Not that I have time to think about things like that. Orm and Mjoli and you … that’s all I can think of now.
There was a strange old man, too, and a curious Hin, though every one I’d met was no curiouser. They said there was a fourth one, a man they feared was taken by one of the fair folk; we looked for him, even got the dogs to sniffing, but nothing worked. It was like the forest just ate him whole. And with some of the stories they say about the fair folk, maybe that’s not far from truth.
When we got back to Waldsby, I thought they’d crowd us for goods and news, like usual, but there was a fight brewing between the Jadwiga Nazhenna’s guards and some high riders from Whitethrone. I learned later that they were arguing over a black horse, or black rider, or both. Seems everyone was looking for it, and it turns out our new friends the Summerlanders had seen it (not that they told anyone that). About then Orm found me, and told me you’d been missing. For a few hours, I thought. No. A day, I thought. No.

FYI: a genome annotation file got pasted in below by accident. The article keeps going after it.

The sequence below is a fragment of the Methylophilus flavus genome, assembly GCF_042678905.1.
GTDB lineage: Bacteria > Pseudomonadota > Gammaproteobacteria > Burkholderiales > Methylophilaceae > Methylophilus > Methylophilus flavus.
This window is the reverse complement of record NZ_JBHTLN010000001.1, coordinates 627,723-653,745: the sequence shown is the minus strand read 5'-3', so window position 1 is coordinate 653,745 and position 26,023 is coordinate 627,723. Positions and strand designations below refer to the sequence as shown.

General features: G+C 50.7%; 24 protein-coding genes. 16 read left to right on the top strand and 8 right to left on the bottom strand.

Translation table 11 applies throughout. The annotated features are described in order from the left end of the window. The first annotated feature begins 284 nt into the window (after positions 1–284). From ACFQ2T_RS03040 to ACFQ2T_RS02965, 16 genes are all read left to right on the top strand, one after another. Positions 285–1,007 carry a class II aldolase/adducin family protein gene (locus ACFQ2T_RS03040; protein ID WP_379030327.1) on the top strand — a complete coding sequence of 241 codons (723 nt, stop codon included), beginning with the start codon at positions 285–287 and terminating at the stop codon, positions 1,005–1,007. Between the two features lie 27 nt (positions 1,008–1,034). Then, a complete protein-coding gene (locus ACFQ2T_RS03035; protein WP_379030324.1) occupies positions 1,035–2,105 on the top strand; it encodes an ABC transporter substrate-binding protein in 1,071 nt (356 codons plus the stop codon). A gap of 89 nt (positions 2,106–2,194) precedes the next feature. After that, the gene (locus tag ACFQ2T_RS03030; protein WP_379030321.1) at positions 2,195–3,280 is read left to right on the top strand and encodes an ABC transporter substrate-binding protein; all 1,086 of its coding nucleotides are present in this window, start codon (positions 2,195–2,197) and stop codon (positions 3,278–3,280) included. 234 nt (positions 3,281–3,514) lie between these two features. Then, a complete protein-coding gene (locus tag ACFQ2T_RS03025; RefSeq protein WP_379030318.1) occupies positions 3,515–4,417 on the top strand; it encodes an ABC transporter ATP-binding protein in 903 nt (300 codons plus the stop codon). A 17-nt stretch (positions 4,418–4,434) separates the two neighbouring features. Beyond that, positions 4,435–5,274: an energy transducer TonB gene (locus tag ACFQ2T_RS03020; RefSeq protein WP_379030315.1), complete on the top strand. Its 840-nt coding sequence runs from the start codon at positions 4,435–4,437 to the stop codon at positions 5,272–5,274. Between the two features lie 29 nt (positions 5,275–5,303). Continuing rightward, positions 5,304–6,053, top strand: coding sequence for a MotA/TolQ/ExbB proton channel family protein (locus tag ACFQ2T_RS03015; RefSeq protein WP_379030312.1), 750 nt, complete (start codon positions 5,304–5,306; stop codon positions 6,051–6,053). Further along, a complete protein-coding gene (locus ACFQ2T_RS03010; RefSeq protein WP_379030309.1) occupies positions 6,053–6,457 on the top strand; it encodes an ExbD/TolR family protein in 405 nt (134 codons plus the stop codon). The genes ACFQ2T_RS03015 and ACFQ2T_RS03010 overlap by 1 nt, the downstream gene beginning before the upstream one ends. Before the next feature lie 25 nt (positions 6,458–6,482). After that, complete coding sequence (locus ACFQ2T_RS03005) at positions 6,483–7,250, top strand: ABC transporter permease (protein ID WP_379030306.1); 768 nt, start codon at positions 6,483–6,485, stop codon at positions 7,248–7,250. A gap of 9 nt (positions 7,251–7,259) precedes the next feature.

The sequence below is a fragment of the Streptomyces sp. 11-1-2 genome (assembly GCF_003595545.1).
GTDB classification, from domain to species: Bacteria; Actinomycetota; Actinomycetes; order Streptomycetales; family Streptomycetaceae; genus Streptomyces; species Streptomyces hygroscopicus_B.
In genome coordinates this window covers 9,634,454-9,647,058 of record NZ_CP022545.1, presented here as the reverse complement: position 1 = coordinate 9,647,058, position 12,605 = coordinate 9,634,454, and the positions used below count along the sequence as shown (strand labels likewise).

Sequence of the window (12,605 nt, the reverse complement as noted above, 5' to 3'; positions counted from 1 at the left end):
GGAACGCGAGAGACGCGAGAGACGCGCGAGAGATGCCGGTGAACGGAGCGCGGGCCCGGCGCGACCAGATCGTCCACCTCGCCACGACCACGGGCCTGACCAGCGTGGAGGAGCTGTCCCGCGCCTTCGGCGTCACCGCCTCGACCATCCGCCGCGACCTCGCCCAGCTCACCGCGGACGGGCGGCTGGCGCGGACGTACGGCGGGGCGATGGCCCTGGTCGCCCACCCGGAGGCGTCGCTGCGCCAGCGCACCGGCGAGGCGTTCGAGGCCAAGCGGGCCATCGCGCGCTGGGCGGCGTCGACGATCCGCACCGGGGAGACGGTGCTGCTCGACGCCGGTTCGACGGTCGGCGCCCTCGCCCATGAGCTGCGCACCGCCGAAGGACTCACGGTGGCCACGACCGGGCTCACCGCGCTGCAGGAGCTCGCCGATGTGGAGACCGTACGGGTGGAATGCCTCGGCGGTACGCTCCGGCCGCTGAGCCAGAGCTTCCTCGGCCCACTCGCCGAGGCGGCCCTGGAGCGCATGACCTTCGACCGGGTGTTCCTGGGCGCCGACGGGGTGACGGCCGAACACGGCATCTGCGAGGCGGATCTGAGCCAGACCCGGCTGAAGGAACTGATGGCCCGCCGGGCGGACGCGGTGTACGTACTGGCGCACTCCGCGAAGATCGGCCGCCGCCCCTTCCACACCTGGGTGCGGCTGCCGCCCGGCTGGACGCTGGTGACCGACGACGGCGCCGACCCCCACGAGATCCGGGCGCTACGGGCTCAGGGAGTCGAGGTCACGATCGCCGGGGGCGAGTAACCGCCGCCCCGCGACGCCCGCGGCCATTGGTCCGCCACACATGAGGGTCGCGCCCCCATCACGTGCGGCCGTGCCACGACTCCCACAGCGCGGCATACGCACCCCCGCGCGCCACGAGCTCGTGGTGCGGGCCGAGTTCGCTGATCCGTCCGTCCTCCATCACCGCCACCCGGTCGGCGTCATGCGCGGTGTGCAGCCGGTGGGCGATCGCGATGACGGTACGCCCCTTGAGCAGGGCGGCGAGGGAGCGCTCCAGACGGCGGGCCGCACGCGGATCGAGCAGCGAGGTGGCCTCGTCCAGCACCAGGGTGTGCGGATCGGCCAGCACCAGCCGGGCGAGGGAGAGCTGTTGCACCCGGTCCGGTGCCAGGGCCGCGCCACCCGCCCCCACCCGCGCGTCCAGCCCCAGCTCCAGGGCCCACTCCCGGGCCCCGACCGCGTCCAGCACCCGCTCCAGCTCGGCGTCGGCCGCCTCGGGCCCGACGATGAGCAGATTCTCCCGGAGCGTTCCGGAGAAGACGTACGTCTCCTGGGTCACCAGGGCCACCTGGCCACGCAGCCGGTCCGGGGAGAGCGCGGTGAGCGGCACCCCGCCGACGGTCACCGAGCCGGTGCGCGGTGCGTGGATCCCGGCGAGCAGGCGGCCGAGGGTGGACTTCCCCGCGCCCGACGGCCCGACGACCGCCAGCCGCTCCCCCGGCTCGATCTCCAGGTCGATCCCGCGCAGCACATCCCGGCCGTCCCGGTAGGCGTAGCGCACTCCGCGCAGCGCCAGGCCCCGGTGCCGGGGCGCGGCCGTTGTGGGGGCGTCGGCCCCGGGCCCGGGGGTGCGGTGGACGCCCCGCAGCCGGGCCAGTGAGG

There was weeping, and what?ing, and getting tricky Mjoli’s tongue to stop twisting and talk straight for once, and then we found out that maybe you sang a song when the White Witch came calling, and maybe she heard you, and maybe she took you, and maybe — I don’t know, dear heart, and I pray to every god whose name I can remember that it isn’t this way, but I think I know in my mother’s way that it is — maybe she turned you into one of those dolls. Maybe she killed you.
So I decide to travel to the White Witch’s tower to find your fate, and Anwen pledges to come with. Conner and the rest say they’ll come too, because they need to get home and they think the tower will be how they do it. I don’t know if they really believe it. Anwen of course is like a sister to me now and like an aunt to you, and she’d give up her life, strange and elven as it is, for you, I know. Conner I think is doing it to help me more than to get home, even if he’s afraid to say it. Yuri — that’s the old man — just wants to see what’s inside, I think, and Fruvus — that’s the Hin — is much the same. But I’ll take whatever help I can have, whyever they decide to do it.